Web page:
JACKSON, Miss. (WJTV) – The NAACP is eyeing legal action against the slew of Jackson-related bills coming out of this legislative session.

According to the NAACP, legislation focused on Jackson has been a “direct and racialized attack on Black Mississippians,” specifically House Bill 1020 and Senate Bill 2889.

“This is very much a tactic that the state and other southern states have used for years to try to take away power from Black communities,” said Abre’ Conner, director of the NAACP’s Center for Environmental and Climate Justice.

Both of the bills have undergone amendments throughout the legislative process. The Senate version of 2889 would have given ownership of Jackson’s water system to a nine-member regional authority board. It has since been amended to a leasehold instead of complete ownership.

Opponents of 1020 have called it a racist bill given its original language, allowing for the creation of a separate court system within the CCID with unelected judges.

The Senate removed that provision and gave Capitol police the same jurisdiction as the Jackson Police Department.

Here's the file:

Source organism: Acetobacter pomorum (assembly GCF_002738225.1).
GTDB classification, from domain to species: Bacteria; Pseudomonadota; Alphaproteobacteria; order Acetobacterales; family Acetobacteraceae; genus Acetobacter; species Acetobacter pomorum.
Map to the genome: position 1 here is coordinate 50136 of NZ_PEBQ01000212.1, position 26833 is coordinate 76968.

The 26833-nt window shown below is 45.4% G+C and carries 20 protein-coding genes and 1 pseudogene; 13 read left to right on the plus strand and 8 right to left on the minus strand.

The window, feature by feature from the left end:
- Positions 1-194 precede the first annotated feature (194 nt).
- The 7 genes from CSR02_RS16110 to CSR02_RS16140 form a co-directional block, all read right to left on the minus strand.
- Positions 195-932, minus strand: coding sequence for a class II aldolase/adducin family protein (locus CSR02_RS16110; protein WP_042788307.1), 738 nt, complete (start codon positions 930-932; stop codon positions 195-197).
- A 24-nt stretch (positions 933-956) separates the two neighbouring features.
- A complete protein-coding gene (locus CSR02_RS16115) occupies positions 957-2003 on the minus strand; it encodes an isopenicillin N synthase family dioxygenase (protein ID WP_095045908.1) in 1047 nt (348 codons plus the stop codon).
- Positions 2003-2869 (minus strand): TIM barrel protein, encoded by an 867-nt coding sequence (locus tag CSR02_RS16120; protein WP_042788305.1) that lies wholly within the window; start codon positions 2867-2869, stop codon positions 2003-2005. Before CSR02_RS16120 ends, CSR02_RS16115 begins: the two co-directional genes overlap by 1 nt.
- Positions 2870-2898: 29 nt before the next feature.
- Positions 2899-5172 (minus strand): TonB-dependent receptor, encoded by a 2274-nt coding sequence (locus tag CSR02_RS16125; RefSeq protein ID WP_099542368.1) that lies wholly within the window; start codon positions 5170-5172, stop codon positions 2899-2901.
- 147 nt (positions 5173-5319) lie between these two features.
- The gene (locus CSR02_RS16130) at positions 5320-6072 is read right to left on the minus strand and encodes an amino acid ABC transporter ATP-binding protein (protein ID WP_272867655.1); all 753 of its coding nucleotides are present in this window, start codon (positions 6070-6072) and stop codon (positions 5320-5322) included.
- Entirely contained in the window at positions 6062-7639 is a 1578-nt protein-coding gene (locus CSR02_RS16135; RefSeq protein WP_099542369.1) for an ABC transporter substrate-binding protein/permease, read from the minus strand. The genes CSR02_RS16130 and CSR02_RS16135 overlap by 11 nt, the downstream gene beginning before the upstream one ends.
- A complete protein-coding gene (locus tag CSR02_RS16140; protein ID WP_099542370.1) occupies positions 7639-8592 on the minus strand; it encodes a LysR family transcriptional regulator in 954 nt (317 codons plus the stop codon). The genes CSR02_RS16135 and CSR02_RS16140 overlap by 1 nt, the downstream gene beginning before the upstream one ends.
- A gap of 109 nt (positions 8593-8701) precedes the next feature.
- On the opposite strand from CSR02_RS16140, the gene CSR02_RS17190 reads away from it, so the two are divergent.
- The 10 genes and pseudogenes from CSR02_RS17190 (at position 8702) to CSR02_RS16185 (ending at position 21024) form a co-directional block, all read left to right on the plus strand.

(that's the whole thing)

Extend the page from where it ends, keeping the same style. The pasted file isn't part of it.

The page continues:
“Any version of these bills that move forward we believe are still a threat to the rights of Jackson residents are a threat to them being able to control their water system,” said Conner.

If the Senate version of 1020 is passed and made law, the legal fight forward could be difficult.

“If it looks like the Senate bill, I think we see the law implemented without delay. You’ve lost the key ammunition that this was motivated on the basis of race,” said Matt Steffey, a professor at Mississippi College’s School of Law.

For legislation concerning Jackson’s water, that’s also an uphill battle.

“Absent an unconstitutional racially discriminatory motive, it is going to be difficult to say that the state can’t dictate municipal activities in this manner. After all, municipalities are creatures of state law,” said Steffey.

Both of the bills have until March 8 to be brought up for floor debate.